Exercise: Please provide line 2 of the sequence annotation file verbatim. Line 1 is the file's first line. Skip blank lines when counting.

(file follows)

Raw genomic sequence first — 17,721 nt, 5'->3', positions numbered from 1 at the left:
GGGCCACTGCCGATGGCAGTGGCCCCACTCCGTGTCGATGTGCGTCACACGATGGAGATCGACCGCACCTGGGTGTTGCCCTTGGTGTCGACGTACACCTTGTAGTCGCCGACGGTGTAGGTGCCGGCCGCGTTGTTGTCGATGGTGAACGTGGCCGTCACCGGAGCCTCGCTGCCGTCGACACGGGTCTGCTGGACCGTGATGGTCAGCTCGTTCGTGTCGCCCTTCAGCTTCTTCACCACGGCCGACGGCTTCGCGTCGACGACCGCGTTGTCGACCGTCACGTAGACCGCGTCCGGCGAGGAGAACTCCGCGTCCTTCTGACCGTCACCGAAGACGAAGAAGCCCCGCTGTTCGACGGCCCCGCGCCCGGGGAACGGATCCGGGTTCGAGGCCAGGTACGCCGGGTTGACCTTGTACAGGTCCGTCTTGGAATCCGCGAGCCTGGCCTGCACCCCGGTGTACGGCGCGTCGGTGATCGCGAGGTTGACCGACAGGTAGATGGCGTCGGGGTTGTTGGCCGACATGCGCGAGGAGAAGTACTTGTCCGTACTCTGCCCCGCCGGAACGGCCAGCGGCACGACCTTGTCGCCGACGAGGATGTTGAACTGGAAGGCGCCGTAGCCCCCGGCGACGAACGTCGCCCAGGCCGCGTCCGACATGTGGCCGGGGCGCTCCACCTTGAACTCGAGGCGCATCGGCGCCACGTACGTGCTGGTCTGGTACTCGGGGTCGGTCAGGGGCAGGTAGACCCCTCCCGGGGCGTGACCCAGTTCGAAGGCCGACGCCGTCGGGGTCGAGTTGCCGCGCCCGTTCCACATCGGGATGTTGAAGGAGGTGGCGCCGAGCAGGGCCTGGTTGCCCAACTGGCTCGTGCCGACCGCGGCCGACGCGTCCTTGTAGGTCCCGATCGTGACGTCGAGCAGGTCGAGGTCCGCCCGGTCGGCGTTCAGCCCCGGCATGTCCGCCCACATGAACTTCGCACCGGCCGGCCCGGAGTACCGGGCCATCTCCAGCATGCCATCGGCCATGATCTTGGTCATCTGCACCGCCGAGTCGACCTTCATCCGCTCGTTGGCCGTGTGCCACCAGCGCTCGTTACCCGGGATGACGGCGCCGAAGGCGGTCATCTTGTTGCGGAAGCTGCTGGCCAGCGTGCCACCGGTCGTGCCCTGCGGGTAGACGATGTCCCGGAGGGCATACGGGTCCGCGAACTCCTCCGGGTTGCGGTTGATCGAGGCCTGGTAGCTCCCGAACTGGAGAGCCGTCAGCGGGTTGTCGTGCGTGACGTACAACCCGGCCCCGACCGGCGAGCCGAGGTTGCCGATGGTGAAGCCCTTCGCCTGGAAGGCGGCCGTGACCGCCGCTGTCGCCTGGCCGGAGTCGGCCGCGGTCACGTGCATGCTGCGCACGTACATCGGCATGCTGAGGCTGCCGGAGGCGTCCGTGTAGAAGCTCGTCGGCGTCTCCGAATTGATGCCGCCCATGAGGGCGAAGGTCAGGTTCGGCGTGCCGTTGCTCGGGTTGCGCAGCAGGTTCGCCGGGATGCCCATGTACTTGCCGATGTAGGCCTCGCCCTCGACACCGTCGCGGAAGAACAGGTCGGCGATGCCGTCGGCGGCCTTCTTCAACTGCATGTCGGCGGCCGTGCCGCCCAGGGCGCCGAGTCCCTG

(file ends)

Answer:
GGGCCACTGCCGATGGCAGTGGCCCCACTCCGTGTCGATGTGCGTCACACGATGGAGATCGACCGCACCTGGGTGTTGCCCTTGGTGTCGACGTACACCTTGTAGTCGCCGACGGTGTAGGTGCCGGCCGCGTTGTTGTCGATGGTGAACGTGGCCGTCACCGGAGCCTCGCTGCCGTCGACACGGGTCTGCTGGACCGTGATGGTCAGCTCGTTCGTGTCGCCCTTCAGCTTCTTCACCACGGCCGACGGCTTCGCGTCGACGACCGCGTTGTCGACCGTCACGTAGACCGCGTCCGGCGAGGAGAACTCCGCGTCCTTCTGACCGTCACCGAAGACGAAGAAGCCCCGCTGTTCGACGGCCCCGCGCCCGGGGAACGGATCCGGGTTCGAGGCCAGGTACGCCGGGTTGACCTTGTACAGGTCCGTCTTGGAATCCGCGAGCCTGGCCTGCACCCCGGTGTACGGCGCGTCGGTGATCGCGAGGTTGACCGACAGGTAGATGGCGTCGGGGTTGTTGGCCGACATGCGCGAGGAGAAGTACTTGTCCGTACTCTGCCCCGCCGGAACGGCCAGCGGCACGACCTTGTCGCCGACGAGGATGTTGAACTGGAAGGCGCCGTAGCCCCCGGCGACGAACGTCGCCCAGGCCGCGTCCGACATGTGGCCGGGGCGCTCCACCTTGAACTCGAGGCGCATCGGCGCCACGTACGTGCTGGTCTGGTACTCGGGGTCGGTCAGGGGCAGGTAGACCCCTCCCGGGGCGTGACCCAGTTCGAAGGCCGACGCCGTCGGGGTCGAGTTGCCGCGCCCGTTCCACATCGGGATGTTGAAGGAGGTGGCGCCGAGCAGGGCCTGGTTGCCCAACTGGCTCGTGCCGACCGCGGCCGACGCGTCCTTGTAGGTCCCGATCGTGACGTCGAGCAGGTCGAGGTCCGCCCGGTCGGCGTTCAGCCCCGGCATGTCCGCCCACATGAACTTCGCACCGGCCGGCCCGGAGTACCGGGCCATCTCCAGCATGCCATCGGCCATGATCTTGGTCATCTGCACCGCCGAGTCGACCTTCATCCGCTCGTTGGCCGTGTGCCACCAGCGCTCGTTACCCGGGATGACGGCGCCGAAGGCGGTCATCTTGTTGCGGAAGCTGCTGGCCAGCGTGCCACCGGTCGTGCCCTGCGGGTAGACGATGTCCCGGAGGGCATACGGGTCCGCGAACTCCTCCGGGTTGCGGTTGATCGAGGCCTGGTAGCTCCCGAACTGGAGAGCCGTCAGCGGGTTGTCGTGCGTGACGTACAACCCGGCCCCGACCGGCGAGCCGAGGTTGCCGATGGTGAAGCCCTTCGCCTGGAAGGCGGCCGTGACCGCCGCTGTCGCCTGGCCGGAGTCGGCCGCGGTCACGTGCATGCTGCGCACGTACATCGGCATGCTGAGGCTGCCGGAGGCGTCCGTGTAGAAGCTCGTCGGCGTCTCCGAATTGATGCCGCCCATGAGGGCGAAGGTCAGGTTCGGCGTGCCGTTGCTCGGGTTGCGCAGCAGGTTCGCCGGGATGCCCATGTACTTGCCGATGTAGGCCTCGCCCTCGACACCGTCGCGGAAGAACAGGTCGGCGATGCCGTCGGCGGCCTTCTTCAACTGCATGTCGGCGGCCGTGCCGCCCAGGGCGCCGAGTCCCTG